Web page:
It’s been one year since I got my Steam Deck, and it was fun for a while, but it now collects dust as a system that just can’t hang anymore. My friend once said a very generic quote: a romance that burns twice as bright burns half as long. I never knew she would be referring to a handheld gaming PC.
I remember it like it was yesterday — hurriedly trying to buy my Steam Deck in the middle of a field with poor signal, back when we were given a limited window to secure one. It was an amazing feeling to finally get the confirmation email, and the first few months of use were spectacular!
But as the months carried on, newer games came out that either stressed the system too much or required the graphics be turned down to full-on potato mode (hello, The Last of Us Part I). My love for the Steam Deck was short-lived.
What’s the problem?
It comes down to a paradox between the way Valve is treating the Steam Deck, and the constantly evolving state of the games on Steam. Put simply, it’s being treated as a console while the visual fidelity of PC games continues to move forward.
You see, following this kind of method works for gaming laptops because there is enough room to stuff it full with power. Laptop GPUs are able to play AAA games for a few years. The rather limited power of the APU in the Steam Deck has already seen its limits exceeded by a lot of games.
|Asus ROG Ally
|Cyberpunk 2077 (1080p Ultra)
|Cyberpunk 2077 (1080p Steam Deck)
|DiRT 5 (1080p Ultra High)
|GTA V (1080p Very High)
|GTA V (1080p Normal)
|Red Dead Redemption 2 (1080p)
Developers have thought preemptively about this, and there are lower graphics options across some current games. But while some games do manage to look fantastic (Spider-Man for example), most titles end up not looking so hot. Cyberpunk 2077’s visual artifacting paired with a lack of detail is a huge distraction from the storytelling.
However, this won’t be the only victim. Given how locked down other systems are, it’ll happen to the likes of the Asus ROG Ally, too.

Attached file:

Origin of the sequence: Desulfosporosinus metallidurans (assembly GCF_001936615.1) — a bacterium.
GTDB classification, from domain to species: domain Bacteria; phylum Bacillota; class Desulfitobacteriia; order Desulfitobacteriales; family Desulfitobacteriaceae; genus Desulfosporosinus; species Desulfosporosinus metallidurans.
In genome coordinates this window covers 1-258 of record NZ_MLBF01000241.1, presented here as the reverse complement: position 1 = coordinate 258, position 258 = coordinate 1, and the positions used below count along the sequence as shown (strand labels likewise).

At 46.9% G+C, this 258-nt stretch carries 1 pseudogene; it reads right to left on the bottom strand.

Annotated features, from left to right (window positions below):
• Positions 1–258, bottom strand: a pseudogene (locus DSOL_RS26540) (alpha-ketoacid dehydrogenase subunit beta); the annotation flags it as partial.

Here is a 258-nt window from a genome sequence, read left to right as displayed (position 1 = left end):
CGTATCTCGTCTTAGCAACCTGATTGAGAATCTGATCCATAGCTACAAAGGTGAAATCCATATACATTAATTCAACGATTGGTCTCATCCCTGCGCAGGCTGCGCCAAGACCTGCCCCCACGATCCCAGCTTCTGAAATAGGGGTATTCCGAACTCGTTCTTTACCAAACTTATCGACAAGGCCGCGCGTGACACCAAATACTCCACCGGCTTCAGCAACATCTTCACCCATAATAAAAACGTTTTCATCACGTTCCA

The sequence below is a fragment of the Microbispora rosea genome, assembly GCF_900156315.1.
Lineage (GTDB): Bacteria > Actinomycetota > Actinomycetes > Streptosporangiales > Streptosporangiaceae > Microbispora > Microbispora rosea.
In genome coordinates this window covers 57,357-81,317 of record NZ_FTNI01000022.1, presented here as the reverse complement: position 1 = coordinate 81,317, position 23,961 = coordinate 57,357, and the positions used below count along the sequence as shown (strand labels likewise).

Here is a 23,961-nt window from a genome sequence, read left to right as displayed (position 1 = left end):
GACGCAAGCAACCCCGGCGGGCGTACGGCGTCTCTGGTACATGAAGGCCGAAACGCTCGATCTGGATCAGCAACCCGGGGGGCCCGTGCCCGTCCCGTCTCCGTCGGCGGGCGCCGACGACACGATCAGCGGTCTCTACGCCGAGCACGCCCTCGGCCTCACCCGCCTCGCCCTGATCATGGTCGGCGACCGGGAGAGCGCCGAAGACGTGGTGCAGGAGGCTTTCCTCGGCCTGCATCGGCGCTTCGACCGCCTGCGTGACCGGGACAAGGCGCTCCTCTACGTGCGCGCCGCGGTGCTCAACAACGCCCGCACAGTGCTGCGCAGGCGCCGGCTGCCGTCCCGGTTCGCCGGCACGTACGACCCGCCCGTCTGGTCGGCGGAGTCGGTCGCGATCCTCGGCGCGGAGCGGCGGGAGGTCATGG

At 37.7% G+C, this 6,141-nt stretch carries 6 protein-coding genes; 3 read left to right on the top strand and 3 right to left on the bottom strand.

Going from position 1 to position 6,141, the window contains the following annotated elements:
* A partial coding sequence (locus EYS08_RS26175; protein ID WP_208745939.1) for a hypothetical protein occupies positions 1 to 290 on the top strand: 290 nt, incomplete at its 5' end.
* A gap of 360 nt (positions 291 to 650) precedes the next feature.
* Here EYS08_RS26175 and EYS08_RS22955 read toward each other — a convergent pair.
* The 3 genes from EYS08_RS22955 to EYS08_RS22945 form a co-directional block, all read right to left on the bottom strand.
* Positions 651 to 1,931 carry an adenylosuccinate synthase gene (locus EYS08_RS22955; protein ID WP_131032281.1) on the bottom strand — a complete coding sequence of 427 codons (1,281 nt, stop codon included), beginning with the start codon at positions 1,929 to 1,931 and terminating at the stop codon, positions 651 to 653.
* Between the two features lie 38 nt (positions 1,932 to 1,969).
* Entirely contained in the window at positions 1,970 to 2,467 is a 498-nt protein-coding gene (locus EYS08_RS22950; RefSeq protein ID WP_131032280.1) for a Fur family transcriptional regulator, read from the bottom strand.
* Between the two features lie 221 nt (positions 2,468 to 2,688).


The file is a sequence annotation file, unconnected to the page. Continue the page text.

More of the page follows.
What can Valve do to fix this?
The answer is simple on paper: make its power futureproof. However, it’s rather complicated. Valve has already talked openly about a Steam Deck 2 — focussing on providing a bigger screen and better battery life, but with no set release anytime soon.
One interesting thing that came out of these comments is the fact that game developers prefer developing to “one spec” rather than having a ton of different configurations to adapt to. While this is true for console gaming, Steam Deck doesn’t play console games. It plays PC titles, and developers are already creating all the graphical variabilities for different levels of power.
So since this argument doesn’t hold much water, allow me to propose two scenarios for the second generation Steam Deck that could keep its prime position in the handheld gaming PC fight:
- Going OP on power: The AMD Ryzen Z1 Extreme is working wonders in the Asus ROG Ally (as you saw from the comparison tables from above), so Valve will need to double down on its performance capabilities for Steam Deck 2. My dream would be to see some form of Nvidia-based APU (or even a smaller dedicated GPU) that is able to support DLSS 3.0.
- Modularity: This one is probably going to be next-to impossible to pull off, but hear me out. We’re playing PC games on the Steam Deck, so why not treat the hardware like a PC? Valve already celebrates how easily repairable the Deck is. To give users the option to switch out the APU module when a new one is released, upgrade the RAM, and make the battery replaceable would be huge for future proofing the system.
Time is running out
Unlike console gaming, playing on PC is ever-evolving. Because of that, after a year of owning a Steam Deck, it already feels tired when it comes to trying to play new releases.
Don’t get me wrong. If you are conscious about your use case for a Steam Deck (indie titles, older games, and emulation), you’ll have a fantastic time with it. Not only that, but select developers are working hard on making their AAA games work well on the handheld.
However, this admirable effort can’t make up for the fact that the power potential of this device has been far exceeded. I am holding on to my love for my Steam Deck, but Valve has a lot of catching up to do with its next generation hardware.
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Jason brought a decade of tech and gaming journalism experience to his role as a writer at Laptop Mag, and he is now the Managing Editor of Computing at Tom's Guide. He takes a particular interest in writing articles and creating videos about laptops, headphones and games. He has previously written for Kotaku, Stuff and BBC Science Focus. In his spare time, you'll find Jason looking for good dogs to pet or thinking about eating pizza if he isn't already.